Last year it was reported in Newsweek that Bernt Ivar Eidsvig, the bishop of Oslo, above, had been charged with ‘gross economic fraud’. He and his diocese was accused of overstating their membership numbers, thereby claiming state funding to which it was not entitled.
This week, according to the Independent, the case culminated with the imposition of a one million kroner (£95,000) fine on the Church.
The Church was accused of looking for immigrants with names that would suggest they were of Catholic origin and adding them to the list of members without their knowledge.
If the Church refuses to pay the fine it will face trial.
The Church responded in a statement:
We’ve never done anything illegal or received too much money. We have always recognised that we have made mistakes and had an unfortunate practise in parts of our registration. This was cleaned up a long time ago.
In Norway the state finances religious groups in accordance with the number of members.
The church claimed from 2004 there was an increase in immigration from Catholic countries such as Poland and these members were not registered, leading to an increase in Church spending without a corresponding increase in state funding.
In addition to the fine, the Norwegian state is demanding the Church returns an overpayment of 40.6 million kroner (£3.8 million).
Lisa Wade, a spokesperson for the Roman Catholic diocese of Oslo, told Newsweek last year that bishop Eidsvig would not be resigning and had the full support of Rome.
He’s in constant dialogue with the Vatican but since we believe we have not done anything illegal and we have the support of the Vatican, he will not step down until anything changes in the case.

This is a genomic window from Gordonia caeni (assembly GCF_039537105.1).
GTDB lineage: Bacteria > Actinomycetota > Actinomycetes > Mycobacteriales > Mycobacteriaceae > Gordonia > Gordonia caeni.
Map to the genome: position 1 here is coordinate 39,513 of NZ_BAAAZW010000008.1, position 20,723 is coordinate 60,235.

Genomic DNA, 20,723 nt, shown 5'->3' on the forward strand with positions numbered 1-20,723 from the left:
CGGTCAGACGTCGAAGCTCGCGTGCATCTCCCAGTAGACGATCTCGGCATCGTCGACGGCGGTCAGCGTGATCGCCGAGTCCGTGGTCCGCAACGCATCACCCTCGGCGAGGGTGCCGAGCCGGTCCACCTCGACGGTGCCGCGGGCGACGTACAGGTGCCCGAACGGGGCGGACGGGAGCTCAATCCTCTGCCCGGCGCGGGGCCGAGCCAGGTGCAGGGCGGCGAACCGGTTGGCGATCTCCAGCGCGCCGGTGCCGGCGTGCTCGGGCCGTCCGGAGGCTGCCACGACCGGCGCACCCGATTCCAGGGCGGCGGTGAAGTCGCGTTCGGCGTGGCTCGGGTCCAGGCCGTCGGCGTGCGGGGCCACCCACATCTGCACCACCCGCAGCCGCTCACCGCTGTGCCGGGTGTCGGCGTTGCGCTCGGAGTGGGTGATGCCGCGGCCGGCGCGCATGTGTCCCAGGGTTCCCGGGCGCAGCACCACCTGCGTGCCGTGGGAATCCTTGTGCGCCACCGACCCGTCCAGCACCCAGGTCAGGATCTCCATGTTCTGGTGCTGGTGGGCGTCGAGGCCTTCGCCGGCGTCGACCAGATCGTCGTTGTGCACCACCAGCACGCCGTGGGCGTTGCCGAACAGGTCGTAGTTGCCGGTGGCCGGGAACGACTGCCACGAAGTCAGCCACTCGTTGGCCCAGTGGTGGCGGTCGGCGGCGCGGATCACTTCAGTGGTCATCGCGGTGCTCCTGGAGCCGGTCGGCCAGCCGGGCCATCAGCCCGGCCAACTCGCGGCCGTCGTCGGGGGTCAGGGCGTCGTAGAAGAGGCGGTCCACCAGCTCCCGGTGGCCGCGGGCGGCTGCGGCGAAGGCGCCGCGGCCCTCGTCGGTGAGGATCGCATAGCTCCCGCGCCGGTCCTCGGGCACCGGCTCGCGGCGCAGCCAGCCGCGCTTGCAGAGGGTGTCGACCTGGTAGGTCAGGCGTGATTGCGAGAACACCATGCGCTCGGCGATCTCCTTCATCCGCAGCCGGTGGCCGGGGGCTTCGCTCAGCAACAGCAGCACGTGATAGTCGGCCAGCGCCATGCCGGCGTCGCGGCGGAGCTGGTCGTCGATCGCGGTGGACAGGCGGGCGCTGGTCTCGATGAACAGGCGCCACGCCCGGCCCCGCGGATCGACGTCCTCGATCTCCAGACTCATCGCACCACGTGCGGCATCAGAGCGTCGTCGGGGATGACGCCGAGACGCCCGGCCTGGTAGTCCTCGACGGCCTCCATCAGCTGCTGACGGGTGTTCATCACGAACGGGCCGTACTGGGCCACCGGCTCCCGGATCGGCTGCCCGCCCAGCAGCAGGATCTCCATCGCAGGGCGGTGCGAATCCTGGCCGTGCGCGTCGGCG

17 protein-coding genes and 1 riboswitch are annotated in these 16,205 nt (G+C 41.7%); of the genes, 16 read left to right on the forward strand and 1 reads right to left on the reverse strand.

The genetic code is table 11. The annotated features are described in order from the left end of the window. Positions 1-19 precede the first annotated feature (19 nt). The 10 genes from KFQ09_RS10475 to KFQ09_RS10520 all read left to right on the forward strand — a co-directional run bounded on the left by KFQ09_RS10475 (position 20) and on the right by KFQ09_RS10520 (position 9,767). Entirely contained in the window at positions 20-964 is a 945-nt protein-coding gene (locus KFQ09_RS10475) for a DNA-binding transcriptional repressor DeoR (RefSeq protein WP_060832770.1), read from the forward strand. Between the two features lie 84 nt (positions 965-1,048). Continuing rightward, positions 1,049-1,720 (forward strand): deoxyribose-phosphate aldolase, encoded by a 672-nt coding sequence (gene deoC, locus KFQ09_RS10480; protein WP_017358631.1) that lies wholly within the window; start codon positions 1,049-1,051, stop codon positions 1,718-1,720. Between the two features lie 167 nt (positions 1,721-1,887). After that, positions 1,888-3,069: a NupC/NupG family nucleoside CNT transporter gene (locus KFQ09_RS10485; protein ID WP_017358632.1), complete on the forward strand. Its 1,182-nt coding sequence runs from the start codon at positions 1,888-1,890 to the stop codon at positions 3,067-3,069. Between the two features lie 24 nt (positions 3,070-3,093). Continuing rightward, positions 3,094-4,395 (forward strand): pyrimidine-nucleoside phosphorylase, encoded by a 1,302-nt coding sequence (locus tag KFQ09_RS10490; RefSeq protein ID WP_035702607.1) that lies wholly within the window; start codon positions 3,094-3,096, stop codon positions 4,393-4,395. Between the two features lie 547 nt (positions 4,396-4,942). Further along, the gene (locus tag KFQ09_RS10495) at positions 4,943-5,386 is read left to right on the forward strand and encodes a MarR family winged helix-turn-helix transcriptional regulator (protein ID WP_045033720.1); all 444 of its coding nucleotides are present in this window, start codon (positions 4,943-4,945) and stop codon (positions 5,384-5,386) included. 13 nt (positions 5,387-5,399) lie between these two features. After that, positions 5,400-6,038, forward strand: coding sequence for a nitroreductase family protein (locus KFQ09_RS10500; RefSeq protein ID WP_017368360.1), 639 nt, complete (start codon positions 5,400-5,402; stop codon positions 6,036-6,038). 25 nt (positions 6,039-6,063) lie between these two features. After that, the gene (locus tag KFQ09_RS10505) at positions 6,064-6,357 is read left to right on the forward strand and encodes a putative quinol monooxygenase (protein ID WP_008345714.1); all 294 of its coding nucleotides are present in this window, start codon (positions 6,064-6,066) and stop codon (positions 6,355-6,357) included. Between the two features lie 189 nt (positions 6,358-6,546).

However, Wade admitted that improper methods were used to calculate the number of Catholics in Norway for up to four years. These include some church employees automatically registering people with Polish names found in the phonebook, a practice Wade says was promptly stopped when it was discovered in October 2014.
In a video, bishop Eidsvig claimed that the number of Catholics in Oslo diocese had tripled to 120,000 between 2004 and 2012, and that 50 percent of the country’s Catholic population are Polish immigrants.
The country’s official statistics body put the number of Roman Catholics at 140,109 as of 1 January 2014.
Norwegian police raided the diocese of Oslo’s offices as part of the investigation in February, 2015.
Kristin Rusdal, the Oslo police spokesperson, told Newsweek the police hoped to have enough evidence to bring a prosecution by the end of the year and that the bishop and his financial officer could face a six-year prison sentence.
The Catholic Church in Norway has faced scandal before. In 2010, the Norwegian Church and the Vatican admitted that a former Norwegian bishop, Georg Mueller, had resigned after he was discovered to have abused an altar boy two decades earlier. The Vatican said church authorities found out about the abuse in January 2009 but did act upon it until it was reported in 2010 by Norwegian newspaper Adresseavisen.